Leaked document suggests the Supreme Court intends to strike down Roe v. Wade
A MARTINEZ, HOST:
We begin with news of a legal and political earthquake at the Supreme Court. A leaked opinion suggests the court intends to strike down Roe v. Wade, the landmark abortion ruling. That's according to Politico, which last night published what appeared to be an initial draft of a majority written opinion by Justice Samuel Alito. NPR has not independently verified the opinion. Still, though, the news has created shock waves. NPR legal affairs correspondent Nina Totenberg joined us this morning to discuss the leaked document.
NINA TOTENBERG, BYLINE: It looks totally legitimate. It's very long. It's in this framework of a Supreme Court opinion. It has something like over a hundred footnotes that are appropriate footnotes. If this is a fake, it's a very masterful fake. But it really smells like, looks like and feels like the real thing.
MARTINEZ: Is there any thought at all that the purported opinion has a chance of changing?
TOTENBERG: You know, there's always that chance; it's happened numerous times. But the Politico story said - Politico said it had, I think, four sources to - in authenticating this document who said that there were five votes to sign on to this opinion or something very roughly like it. Now, it also said it was unclear whether the chief justice would sign on to the opinion, since, at least in oral argument, his view seemed very different than the other conservative members of the court. His view was to - seemed to suggest that he wanted to go slowly, uphold the Mississippi law that's at issue here which bans abortions after 15 weeks and leaves the basic framework otherwise intact of Roe v. Wade for now and perhaps slowly chip away at it. But he got no takers at oral argument.
So the question in my mind is whether he even assigned this opinion. The chief justice assigns opinions when he's in the majority. And he might well have assigned this opinion, and he may well sign on to this opinion. Or he may well have said, I don't think this is the right way to go. And in which case the senior member in the majority assigns who will write the opinion, and that would be Justice Clarence Thomas. And I can't think of any reason why Thomas wouldn't give himself this opinion. So there are still some mysteries to this, but I would be shocked if this were not an early draft of the opinion that will eventually come out. I'm also completely shocked that this happened at all.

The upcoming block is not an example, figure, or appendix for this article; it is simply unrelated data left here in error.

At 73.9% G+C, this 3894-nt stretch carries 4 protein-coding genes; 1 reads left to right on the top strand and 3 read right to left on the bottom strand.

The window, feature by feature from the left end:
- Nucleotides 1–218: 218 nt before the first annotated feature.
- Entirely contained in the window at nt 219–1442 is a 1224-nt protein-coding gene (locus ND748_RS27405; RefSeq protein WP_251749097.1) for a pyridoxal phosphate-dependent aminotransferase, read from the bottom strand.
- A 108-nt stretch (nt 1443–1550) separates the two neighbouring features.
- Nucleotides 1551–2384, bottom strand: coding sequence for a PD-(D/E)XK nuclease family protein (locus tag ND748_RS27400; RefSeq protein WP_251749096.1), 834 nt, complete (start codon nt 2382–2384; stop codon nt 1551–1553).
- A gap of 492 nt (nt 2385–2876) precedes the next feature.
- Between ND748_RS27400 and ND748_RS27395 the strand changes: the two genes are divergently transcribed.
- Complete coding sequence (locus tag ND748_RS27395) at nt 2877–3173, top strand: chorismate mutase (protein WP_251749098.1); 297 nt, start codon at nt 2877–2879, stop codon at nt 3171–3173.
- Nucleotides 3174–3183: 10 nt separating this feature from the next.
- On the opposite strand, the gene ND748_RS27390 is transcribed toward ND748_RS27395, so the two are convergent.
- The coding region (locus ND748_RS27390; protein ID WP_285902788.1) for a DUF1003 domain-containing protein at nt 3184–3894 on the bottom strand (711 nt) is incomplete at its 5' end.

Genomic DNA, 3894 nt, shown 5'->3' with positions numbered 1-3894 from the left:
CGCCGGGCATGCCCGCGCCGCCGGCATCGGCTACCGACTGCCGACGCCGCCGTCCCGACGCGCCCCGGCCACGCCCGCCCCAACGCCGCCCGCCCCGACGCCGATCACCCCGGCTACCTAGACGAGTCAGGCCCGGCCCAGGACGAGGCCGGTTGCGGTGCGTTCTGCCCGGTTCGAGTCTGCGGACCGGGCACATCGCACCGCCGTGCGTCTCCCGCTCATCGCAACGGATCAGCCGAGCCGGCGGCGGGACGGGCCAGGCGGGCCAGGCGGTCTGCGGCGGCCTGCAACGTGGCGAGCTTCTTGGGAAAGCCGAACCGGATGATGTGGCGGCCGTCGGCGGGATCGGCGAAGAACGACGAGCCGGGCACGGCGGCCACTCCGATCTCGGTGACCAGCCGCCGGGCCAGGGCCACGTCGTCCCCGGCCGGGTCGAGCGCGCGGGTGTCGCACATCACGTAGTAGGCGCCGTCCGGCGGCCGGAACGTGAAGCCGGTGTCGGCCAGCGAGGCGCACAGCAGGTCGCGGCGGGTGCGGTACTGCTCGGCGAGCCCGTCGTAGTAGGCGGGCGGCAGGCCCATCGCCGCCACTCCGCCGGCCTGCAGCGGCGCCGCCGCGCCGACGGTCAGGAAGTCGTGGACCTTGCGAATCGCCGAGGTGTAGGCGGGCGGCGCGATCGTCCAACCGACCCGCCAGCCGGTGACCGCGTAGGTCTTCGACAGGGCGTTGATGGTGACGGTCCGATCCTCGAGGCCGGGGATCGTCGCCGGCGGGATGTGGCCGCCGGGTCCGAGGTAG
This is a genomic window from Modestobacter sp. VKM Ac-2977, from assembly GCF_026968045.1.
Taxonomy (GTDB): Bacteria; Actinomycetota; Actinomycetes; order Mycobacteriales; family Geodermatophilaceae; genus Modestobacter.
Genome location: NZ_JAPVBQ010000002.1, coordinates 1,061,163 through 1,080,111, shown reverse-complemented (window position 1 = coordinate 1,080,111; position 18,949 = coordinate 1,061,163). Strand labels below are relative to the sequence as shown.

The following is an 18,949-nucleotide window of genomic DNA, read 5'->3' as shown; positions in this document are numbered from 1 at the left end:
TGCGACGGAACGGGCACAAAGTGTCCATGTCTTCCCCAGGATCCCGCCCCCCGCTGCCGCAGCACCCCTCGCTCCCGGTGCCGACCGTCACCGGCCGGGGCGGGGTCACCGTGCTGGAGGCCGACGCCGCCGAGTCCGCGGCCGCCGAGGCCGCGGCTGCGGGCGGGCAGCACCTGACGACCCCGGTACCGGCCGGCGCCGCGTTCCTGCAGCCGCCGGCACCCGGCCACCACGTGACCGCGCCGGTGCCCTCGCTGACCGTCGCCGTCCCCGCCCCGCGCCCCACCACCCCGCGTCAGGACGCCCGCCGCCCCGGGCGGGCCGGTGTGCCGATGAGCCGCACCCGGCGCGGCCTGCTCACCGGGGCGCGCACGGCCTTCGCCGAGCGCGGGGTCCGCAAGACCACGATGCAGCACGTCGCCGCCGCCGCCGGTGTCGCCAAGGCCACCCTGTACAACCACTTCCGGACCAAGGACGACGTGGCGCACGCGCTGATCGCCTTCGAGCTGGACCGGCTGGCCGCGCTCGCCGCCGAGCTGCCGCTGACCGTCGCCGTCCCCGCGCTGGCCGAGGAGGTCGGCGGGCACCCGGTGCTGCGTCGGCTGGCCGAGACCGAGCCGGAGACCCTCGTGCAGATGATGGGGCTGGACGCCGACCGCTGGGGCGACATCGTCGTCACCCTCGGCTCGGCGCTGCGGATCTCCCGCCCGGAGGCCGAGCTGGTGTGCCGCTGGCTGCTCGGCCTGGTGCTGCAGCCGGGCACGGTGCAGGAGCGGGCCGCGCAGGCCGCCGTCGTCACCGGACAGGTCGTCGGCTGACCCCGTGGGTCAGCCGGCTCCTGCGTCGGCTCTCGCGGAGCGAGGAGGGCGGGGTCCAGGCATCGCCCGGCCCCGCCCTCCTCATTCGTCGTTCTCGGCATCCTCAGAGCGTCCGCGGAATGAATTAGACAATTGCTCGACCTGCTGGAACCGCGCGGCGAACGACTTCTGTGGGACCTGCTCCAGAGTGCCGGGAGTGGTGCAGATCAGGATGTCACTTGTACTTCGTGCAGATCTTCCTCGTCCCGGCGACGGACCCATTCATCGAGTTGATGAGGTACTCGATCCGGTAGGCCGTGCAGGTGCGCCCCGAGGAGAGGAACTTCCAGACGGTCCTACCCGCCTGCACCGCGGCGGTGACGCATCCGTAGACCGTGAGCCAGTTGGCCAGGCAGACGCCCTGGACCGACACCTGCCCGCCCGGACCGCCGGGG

MARTINEZ: And so now that it seems like the cat's out of the bag, so to speak, I mean, what's the court likely to do now?
TOTENBERG: Well, they're going to have to do what they normally do, which is work out what the opinion is going to say, refine it, take things out that are offensive to some people in the majority or strengthen other things. But I would think this is a bomb at the court - really, a bomb. And it undermines everything the court stands for internally and institutionally - that they trust their law clerks, that they trust each other, that they work on things jointly. And there has never been a leak, a compromise like this at the court, at least in modern times. No fully formed draft opinion has been leaked to the press or outside the court. Once or twice, there have been leaks that say how a something's going to turn out or after the fact that somebody may have changed his or her mind. But this is a full-flown Pentagon Papers-type compromise of the court's work. And they won't be able to trust each other for a very long time. And they won't be able to trust their law clerks in the same way, either.
MARTINEZ: What's the court likely to do now? Will they launch an investigation?
TOTENBERG: Well, they may. But as - you know, I can't imagine that the court would turn outside of itself - to the FBI, for example - to investigate who did this. And after all, a leak like this is not a crime. So how could you turn to a law investigative agency for that? The court, I think, will try to figure out who did this internally. It's a career-ender for whoever did.
MARTINEZ: That's NPR legal affairs correspondent Nina Totenberg. And once again, NPR has not independently verified this reporting. Nina, as always, thank you.
TOTENBERG: Thank you. Transcript provided by NPR, Copyright NPR.